Pre_GI: SWBIT SVG BLASTN

Query: NC_008563:2182270 Escherichia coli APEC O1, complete genome

Lineage: Escherichia coli; Escherichia; Enterobacteriaceae; Enterobacteriales; Proteobacteria; Bacteria

General Information: This strain (serovar O1) is an avian pathogenic strain and causes respiratory, blood, and enteric infections primarily in poultry. This organism was named for its discoverer, Theodore Escherich, and is one of the premier model organisms used in the study of bacterial genetics, physiology, and biochemistry. This enteric organism is typically present in the lower intestine of humans, where it is the dominant facultative anaerobe present, but it is only one minor constituent of the complete intestinal microflora. E. coli, is capable of causing various diseases in its host, especially when they acquire virulence traits. E. coli can cause urinary tract infections, neonatal meningitis, and many different intestinal diseases, usually by attaching to the host cell and introducing toxins that disrupt normal cellular processes.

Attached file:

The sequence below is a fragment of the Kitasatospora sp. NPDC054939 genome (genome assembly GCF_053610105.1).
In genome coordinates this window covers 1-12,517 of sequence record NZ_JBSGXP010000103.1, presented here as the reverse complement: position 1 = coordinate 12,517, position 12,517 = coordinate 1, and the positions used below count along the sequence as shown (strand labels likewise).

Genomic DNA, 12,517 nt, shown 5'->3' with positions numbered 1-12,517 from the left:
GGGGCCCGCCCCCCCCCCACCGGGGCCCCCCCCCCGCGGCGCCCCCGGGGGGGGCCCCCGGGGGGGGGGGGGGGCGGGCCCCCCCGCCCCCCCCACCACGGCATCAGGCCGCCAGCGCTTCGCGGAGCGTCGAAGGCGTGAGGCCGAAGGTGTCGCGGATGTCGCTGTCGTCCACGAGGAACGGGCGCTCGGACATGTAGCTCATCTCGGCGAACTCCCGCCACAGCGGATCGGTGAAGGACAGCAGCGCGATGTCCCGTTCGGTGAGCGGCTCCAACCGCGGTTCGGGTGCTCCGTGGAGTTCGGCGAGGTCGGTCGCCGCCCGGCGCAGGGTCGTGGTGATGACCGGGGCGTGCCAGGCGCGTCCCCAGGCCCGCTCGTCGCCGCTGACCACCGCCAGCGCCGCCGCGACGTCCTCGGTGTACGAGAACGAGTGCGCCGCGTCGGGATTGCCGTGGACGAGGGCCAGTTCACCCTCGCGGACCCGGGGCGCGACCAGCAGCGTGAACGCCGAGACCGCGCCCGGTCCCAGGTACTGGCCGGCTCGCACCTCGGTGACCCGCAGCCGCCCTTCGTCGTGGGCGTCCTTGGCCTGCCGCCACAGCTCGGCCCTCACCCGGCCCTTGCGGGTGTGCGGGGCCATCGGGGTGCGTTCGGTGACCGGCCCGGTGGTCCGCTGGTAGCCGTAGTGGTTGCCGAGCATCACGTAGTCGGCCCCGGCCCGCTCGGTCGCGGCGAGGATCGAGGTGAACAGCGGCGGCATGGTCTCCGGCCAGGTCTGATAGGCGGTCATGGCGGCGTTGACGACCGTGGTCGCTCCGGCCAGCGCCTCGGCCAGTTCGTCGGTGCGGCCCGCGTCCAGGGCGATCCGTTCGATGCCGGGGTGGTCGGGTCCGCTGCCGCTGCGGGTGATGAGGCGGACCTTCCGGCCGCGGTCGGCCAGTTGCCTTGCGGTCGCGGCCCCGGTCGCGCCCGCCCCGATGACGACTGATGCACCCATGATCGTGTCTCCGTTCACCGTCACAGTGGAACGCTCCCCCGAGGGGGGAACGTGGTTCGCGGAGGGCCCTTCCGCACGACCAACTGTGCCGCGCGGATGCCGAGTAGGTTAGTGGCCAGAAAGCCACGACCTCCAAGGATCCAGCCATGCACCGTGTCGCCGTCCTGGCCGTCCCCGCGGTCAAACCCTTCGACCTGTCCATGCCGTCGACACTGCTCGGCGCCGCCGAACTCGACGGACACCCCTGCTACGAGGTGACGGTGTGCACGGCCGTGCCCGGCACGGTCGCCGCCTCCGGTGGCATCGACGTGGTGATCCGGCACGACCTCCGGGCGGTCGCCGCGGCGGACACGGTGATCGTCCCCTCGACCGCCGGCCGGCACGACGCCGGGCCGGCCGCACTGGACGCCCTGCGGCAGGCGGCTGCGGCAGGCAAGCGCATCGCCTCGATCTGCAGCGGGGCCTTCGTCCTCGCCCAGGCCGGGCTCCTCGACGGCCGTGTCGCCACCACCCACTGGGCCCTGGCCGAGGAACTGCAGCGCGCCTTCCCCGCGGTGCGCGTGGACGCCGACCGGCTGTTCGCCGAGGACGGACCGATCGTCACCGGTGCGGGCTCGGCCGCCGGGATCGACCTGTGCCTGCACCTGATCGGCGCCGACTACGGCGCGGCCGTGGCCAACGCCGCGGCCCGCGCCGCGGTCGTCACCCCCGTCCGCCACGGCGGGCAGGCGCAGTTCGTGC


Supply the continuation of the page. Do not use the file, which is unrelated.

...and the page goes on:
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BLASTN Alignment.txt

Subject: NC_004545:96422 Buchnera aphidicola str. Bp (Baizongia pistaciae), complete genome

Lineage: Buchnera aphidicola; Buchnera; Enterobacteriaceae; Enterobacteriales; Proteobacteria; Bacteria

General Information: This organism is found in the aphid Baizongia pistaciae. Aphid endosymbiont. It is believed that the Buchnera provide the essential nutrients the host lacks. Besides a nutritional co-dependence, due to a co-existence of millions of years, Buchnera have lost the ability to produce cell surface components such as lipopolysaccharides. This makes for an obligate endosymbiont relationship between host and Buchnera. Buchnera are prokaryotic cells which belong to the gamma-Proteobacteria, closely related to the Enterobacteriaceae family. Phylogenetic studies using 16S rRNA indicate that the symbiotic relationship was established around 200-250 million years ago. Since Buchnera are closely related to Escherichia coli and Haemophilus influenzae, comparative genomic studies can shed light on the evolutionary mechanisms of intracellular endosymbiosis as well as the different underlying molecular basis between organisms with parasitic behavior and symbionts.